Wednesday, March 19, 2014

Audio Fiction News: Short Story "In the Cave, She Sang" Featured in March 2014 Edition of Horror Podcast TALES TO TERRIFY

It's always a trip hearing your written work read by a voice artist.  Sometimes it's a complete hit, and a revelation, as an actor can bring out a nuance or detail you didn't really focus on or know existed when writing the story.  Sometimes, it can fall flat, with the reader either missing a certain emphasis or rhythm, or the work itself not properly setting it up on the page to be translated by the reader.  Either way, it's always very interesting to hear a stranger read one's work.

My story "In the Cave, She Sang" (originally published in the ill-fated Aklonomicon) is featured in the current, March 2014 edition (#114) of the Horror Fiction podcast Tales To Terrify (part of the District of Wonders podcast network), which has one of the best logos this side of Strange Aeons.  My story leads off the podcast, followed by a reading of India Drummond's tale "The Reaver."

I hooked up the the TtT crew last May when host, creator, and silky smooth voiceman Lawrence Santoro asked me to send him a story to be read on the show.  Looking over my stories already published, I figured "In the Cave, She Sang" - a Charlie Manson meets Cosmic Horror in Death Valley on New Year's Eve 1968 sort of joint - might work best, as it was written as an ode to the protagonist, the era, and all those beautiful Beats who set the world on fire a decade before The Family tried to do the same, albeit using different matches.  This might have been the second or third short story I had ever written, but the few reviews it had received in the past had all been positive (including one relayed to me from a certain Northampton writer/shaman/eternal winner of Beard Wars).  So, I sent it off, and - because my brain is composed mostly of Swiss cheese - had honestly forgotten about it over the last 10 months, until Lawrence PM'd me last week, letting me know that it would go live on Friday.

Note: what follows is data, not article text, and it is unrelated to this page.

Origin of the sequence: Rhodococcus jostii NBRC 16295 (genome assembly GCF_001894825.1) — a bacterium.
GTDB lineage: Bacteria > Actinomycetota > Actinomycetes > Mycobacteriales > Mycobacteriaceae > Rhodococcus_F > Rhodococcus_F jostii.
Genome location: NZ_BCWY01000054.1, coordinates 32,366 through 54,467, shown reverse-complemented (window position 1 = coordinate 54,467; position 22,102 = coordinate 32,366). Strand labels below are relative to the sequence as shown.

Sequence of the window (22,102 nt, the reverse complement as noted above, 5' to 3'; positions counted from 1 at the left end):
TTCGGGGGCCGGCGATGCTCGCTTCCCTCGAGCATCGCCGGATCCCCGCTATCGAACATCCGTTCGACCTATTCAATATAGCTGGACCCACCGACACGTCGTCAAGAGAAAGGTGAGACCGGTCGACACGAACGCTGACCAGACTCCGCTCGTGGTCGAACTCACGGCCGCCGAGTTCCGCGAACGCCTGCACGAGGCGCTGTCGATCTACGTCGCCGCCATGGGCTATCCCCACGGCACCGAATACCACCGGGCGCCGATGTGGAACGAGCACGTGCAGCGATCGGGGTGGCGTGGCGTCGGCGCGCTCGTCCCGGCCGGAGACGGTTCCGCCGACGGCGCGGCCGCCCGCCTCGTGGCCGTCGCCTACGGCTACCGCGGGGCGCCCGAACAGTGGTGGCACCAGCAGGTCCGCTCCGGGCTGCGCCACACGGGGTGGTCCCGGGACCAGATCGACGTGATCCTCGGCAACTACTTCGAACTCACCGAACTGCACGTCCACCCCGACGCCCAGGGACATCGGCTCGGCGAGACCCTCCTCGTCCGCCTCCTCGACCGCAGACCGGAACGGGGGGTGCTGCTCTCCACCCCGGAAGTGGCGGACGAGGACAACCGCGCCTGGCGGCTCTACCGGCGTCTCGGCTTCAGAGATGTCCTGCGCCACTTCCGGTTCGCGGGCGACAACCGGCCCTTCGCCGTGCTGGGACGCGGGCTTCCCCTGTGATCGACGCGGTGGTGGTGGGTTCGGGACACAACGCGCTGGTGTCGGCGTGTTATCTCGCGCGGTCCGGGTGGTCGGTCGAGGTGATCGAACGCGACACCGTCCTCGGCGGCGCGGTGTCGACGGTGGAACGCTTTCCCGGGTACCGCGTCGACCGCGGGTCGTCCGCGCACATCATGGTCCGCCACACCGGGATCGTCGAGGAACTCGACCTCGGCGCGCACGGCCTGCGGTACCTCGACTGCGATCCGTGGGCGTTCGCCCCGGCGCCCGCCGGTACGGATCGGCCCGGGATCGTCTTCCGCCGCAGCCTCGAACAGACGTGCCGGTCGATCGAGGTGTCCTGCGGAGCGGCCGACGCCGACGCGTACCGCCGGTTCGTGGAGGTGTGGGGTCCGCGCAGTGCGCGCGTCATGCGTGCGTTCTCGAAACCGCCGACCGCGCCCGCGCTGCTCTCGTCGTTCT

Such an unexpected surprise!, made all the more wonderful when I actually heard the reading by Stephen Kilpatrick, who laid out the prose in a fantastic voice - all low register and musical deadpan.  Depending on the story (and the genre), my writing can sometimes be a bit, ah... "verbally vigorous," especially the older stuff and especially when read aloud.  But Stephen killed it.  I'm very thankful to him for his time and talents, and to Lawrence for taking on this tale that is pretty graphic in its salty language and sexual imagery (pretty rare for my stories, especially the latter).  Indeed, Lawrence describes "In the Cave, She Sang" in his entertaining intro as "using explicit language and sharply disturbing ultra, graphic human/goddess sexual congress imagery"; while Stephen wrote the following in his blog posting about his work in the March issue of Tales To Terrify: